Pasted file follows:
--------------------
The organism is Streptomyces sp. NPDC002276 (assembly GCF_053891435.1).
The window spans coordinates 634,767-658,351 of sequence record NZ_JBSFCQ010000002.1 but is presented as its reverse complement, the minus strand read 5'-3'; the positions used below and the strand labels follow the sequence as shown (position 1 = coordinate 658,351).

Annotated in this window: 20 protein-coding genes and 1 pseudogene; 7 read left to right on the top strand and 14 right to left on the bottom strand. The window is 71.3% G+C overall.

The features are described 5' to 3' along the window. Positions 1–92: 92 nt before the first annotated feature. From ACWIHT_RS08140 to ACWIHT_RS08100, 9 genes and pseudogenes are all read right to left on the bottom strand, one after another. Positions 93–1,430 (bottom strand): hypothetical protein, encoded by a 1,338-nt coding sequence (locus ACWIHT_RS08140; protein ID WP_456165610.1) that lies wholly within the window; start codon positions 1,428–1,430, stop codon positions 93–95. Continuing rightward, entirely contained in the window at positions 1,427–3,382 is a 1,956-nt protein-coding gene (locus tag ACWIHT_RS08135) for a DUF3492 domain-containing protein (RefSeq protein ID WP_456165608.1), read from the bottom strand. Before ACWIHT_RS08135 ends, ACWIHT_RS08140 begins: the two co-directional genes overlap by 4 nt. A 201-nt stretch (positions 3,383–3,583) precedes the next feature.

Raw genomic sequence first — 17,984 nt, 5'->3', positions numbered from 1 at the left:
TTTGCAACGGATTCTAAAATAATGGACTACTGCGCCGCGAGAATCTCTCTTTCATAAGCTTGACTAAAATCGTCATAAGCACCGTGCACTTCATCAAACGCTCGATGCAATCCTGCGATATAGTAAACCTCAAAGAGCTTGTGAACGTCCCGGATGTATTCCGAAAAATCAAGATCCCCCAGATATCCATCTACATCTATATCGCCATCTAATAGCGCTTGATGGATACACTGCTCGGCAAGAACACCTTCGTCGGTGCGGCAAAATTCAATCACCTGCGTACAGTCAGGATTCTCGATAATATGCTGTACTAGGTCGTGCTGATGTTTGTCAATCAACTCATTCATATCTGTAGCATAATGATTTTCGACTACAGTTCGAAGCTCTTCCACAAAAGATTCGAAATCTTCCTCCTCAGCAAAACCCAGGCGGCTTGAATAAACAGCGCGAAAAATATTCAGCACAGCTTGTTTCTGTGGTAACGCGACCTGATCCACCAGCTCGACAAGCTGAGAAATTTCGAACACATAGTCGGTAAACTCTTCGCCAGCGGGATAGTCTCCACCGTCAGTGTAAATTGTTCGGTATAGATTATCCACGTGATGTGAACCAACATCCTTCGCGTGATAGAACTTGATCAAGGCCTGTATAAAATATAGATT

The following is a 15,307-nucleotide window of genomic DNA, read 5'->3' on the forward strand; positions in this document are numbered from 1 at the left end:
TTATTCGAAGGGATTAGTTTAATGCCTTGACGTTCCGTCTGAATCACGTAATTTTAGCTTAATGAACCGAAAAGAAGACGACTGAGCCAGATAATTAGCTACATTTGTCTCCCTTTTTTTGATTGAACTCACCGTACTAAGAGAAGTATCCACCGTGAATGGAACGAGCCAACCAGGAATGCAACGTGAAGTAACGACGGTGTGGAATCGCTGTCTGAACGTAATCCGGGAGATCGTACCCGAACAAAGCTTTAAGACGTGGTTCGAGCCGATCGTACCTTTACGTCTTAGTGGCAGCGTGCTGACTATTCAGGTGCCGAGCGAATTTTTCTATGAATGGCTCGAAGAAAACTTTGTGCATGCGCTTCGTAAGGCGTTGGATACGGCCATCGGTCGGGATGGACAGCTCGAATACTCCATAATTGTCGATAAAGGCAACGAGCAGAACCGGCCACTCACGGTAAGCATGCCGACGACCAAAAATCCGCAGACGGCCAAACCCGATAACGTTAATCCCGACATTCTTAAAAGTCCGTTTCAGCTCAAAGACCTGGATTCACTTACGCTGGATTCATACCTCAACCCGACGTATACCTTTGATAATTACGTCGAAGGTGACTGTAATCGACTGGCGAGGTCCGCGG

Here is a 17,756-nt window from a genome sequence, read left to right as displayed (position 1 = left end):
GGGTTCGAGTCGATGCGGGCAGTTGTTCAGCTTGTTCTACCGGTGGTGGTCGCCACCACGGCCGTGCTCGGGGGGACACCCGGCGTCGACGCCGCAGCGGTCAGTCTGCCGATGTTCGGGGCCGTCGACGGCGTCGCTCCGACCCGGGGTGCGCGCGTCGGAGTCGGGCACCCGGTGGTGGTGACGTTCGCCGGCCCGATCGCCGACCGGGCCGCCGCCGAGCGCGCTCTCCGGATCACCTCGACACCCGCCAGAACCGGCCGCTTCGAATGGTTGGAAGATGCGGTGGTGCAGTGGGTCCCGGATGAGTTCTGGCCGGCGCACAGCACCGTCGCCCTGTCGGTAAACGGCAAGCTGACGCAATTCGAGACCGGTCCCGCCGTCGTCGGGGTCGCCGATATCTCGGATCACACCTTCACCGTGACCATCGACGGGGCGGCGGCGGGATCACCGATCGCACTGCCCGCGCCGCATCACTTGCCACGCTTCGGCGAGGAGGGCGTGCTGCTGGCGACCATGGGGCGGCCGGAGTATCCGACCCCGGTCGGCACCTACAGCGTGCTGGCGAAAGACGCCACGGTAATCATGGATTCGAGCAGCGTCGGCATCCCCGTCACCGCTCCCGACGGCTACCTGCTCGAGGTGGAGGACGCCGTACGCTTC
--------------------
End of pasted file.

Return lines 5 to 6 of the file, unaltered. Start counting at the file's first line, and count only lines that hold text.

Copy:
Raw genomic sequence first — 17,984 nt, 5'->3', positions numbered from 1 at the left:
TTTGCAACGGATTCTAAAATAATGGACTACTGCGCCGCGAGAATCTCTCTTTCATAAGCTTGACTAAAATCGTCATAAGCACCGTGCACTTCATCAAACGCTCGATGCAATCCTGCGATATAGTAAACCTCAAAGAGCTTGTGAACGTCCCGGATGTATTCCGAAAAATCAAGATCCCCCAGATATCCATCTACATCTATATCGCCATCTAATAGCGCTTGATGGATACACTGCTCGGCAAGAACACCTTCGTCGGTGCGGCAAAATTCAATCACCTGCGTACAGTCAGGATTCTCGATAATATGCTGTACTAGGTCGTGCTGATGTTTGTCAATCAACTCATTCATATCTGTAGCATAATGATTTTCGACTACAGTTCGAAGCTCTTCCACAAAAGATTCGAAATCTTCCTCCTCAGCAAAACCCAGGCGGCTTGAATAAACAGCGCGAAAAATATTCAGCACAGCTTGTTTCTGTGGTAACGCGACCTGATCCACCAGCTCGACAAGCTGAGAAATTTCGAACACATAGTCGGTAAACTCTTCGCCAGCGGGATAGTCTCCACCGTCAGTGTAAATTGTTCGGTATAGATTATCCACGTGATGTGAACCAACATCCTTCGCGTGATAGAACTTGATCAAGGCCTGTATAAAATATAGATT